Most people go into their marriages expecting to stay married for a lifetime. However, sometime life gets in the way, and you may find yourself parting ways from your spouse. When you need to end your marriage legally, what options do you have? The process can be emotionally messy, and you might not want to go straight for divorce. Understand your options to make the best decision for your family.
In some cases, you might find it appropriate to file for an annulment instead of a divorce. When you are awarded an annulment, the court basically states that the marriage was never valid in the first place, and therefore doesn't necessitate a legal divorce. However, you must fit within certain bounds to be considered for an annulment. If one of the parties is underage, legally married, or mentally incapacitated, the marriage can be annulled. Similarly, if both parties are closely blood related or the marriage was unconsummated, you don't have to file for divorce. Lastly, if someone was forced into the marriage or came into it under fraudulent pretenses (say, with a criminal history, STD, or impotence) you can apply for an annulment.
Many marriage don't fit under the annulment umbrella. If you don't want to jump into divorce just yet, you can file for legal separation. This is a baby step towards divorce that renders you and your spouse legally separated and delineates your responsibilities during this time. Your marriage won't be dissolved, but the court will explain the division of assets, debts and parental duties. It's important to remember that the terms agreed upon for a legal separation often carry over into divorce if you choose to end the relationship formally. So it's best to think long term when going through this process.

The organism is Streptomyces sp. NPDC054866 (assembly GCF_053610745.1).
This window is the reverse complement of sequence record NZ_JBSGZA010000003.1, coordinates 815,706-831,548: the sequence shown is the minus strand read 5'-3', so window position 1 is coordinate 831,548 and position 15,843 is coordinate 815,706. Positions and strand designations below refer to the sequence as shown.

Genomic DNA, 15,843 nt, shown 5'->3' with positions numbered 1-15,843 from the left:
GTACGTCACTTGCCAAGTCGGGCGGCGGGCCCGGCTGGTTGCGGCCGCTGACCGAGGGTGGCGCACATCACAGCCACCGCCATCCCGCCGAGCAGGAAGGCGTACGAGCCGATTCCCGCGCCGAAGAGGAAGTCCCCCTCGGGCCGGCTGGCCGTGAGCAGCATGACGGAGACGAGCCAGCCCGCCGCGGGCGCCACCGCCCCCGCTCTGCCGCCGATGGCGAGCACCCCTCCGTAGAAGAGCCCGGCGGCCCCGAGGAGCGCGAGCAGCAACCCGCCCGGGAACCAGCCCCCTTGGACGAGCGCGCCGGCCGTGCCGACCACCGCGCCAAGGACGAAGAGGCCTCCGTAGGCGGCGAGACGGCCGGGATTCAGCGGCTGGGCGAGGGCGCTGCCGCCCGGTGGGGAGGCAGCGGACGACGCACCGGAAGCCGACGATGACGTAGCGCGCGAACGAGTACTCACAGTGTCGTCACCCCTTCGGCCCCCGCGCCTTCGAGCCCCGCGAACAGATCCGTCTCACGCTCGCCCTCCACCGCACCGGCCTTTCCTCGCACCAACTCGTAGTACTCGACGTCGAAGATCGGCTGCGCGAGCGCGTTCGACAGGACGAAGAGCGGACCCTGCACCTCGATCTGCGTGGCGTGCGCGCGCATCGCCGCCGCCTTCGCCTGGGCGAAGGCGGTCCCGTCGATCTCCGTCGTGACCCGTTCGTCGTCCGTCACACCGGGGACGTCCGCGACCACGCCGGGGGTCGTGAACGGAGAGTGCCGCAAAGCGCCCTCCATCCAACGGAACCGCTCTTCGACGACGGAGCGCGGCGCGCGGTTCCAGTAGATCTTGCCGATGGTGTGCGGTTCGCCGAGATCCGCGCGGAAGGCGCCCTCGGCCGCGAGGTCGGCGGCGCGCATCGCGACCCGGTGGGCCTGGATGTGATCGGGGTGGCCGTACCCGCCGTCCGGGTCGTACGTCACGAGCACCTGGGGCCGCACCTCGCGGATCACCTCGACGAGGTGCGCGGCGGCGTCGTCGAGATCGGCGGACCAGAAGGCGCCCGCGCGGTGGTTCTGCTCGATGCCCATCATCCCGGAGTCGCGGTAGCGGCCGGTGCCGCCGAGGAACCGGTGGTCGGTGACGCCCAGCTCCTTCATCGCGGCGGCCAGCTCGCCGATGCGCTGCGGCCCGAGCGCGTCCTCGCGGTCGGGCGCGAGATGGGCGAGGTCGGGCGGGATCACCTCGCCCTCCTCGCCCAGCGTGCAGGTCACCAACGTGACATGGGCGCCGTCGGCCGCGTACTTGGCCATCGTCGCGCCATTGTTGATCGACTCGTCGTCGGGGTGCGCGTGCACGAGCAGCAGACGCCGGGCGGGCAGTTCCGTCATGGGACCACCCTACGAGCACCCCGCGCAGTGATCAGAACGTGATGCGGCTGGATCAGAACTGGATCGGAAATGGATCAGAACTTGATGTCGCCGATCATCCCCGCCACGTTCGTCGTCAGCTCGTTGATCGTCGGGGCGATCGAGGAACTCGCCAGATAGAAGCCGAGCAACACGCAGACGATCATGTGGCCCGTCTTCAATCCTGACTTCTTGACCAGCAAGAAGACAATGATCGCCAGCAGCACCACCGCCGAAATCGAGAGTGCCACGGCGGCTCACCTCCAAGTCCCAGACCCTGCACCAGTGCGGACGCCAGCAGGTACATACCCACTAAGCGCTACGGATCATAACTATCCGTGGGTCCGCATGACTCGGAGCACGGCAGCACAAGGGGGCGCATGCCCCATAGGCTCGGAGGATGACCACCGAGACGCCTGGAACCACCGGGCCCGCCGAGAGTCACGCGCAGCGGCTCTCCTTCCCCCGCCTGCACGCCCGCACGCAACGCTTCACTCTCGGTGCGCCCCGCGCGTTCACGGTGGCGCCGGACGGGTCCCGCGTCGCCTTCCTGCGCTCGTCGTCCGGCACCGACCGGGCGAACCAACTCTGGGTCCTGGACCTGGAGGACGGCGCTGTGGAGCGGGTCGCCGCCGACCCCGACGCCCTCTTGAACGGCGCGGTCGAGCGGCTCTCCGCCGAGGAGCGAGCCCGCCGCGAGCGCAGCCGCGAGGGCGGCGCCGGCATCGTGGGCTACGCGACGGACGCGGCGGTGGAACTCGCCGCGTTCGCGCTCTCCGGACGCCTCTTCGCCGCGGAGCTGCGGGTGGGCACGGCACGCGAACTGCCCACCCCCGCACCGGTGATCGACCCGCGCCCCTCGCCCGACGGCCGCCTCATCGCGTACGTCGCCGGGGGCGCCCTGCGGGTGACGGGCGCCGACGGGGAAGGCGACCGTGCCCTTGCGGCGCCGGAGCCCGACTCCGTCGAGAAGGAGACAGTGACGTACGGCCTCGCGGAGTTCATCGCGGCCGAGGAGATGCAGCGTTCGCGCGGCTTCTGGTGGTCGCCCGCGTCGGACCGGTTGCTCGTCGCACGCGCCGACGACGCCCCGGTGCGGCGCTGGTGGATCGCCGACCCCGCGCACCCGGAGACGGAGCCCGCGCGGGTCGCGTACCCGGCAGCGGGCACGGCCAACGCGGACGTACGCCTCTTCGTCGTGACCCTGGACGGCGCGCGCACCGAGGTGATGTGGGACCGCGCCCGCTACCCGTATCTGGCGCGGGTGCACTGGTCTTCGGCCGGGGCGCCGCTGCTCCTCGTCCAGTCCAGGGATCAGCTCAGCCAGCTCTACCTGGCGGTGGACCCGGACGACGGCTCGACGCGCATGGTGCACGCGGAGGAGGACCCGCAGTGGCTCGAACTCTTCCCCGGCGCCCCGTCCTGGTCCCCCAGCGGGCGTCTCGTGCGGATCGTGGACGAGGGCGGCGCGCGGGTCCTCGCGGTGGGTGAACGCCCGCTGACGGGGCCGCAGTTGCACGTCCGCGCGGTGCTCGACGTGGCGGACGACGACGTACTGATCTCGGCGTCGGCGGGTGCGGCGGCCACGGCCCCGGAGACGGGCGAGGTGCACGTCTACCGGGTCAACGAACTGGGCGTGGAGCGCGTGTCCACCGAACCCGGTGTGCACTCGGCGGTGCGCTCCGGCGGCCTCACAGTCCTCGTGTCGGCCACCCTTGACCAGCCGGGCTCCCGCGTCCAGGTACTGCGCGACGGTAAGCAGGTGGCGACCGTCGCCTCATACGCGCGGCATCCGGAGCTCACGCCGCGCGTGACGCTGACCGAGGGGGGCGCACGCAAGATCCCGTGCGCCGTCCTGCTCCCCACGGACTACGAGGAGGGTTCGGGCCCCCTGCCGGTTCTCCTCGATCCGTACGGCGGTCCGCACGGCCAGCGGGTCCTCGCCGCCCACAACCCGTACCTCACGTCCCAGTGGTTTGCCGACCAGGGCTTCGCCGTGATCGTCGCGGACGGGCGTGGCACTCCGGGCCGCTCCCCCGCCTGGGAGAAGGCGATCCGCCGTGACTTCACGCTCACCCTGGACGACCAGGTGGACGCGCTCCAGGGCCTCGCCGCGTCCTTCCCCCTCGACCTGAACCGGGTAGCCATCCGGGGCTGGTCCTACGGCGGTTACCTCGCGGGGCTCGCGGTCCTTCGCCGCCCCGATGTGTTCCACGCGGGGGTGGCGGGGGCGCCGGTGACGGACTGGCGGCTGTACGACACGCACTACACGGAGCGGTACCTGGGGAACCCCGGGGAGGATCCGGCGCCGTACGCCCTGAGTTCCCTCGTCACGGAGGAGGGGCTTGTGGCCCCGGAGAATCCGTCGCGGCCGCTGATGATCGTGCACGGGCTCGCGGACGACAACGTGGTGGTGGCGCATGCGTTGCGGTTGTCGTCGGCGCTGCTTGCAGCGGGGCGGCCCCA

Divorce is often an option when the marriage split is more messy and final. When both parties can't agree upon the terms of the split, they hire divorce lawyers to help them fight for what they think they deserve in terms of assets and child custody. Divorce in each state is different, but generally begins when one party files for divorce. The papers must be served to the other party and they have to respond within a certain amount of time with the help of a lawyer. Otherwise, the divorce can be considered uncontested. Not all divorces have to end in court. You can seek out more peaceful ways to reach agreement, such as mediation or arbitration.
When you need or want to end your marriage, call a family lawyer who has experience in all types of family law, including annulment, legal separation, and divorce. They can help you determine which one is right for your situation.
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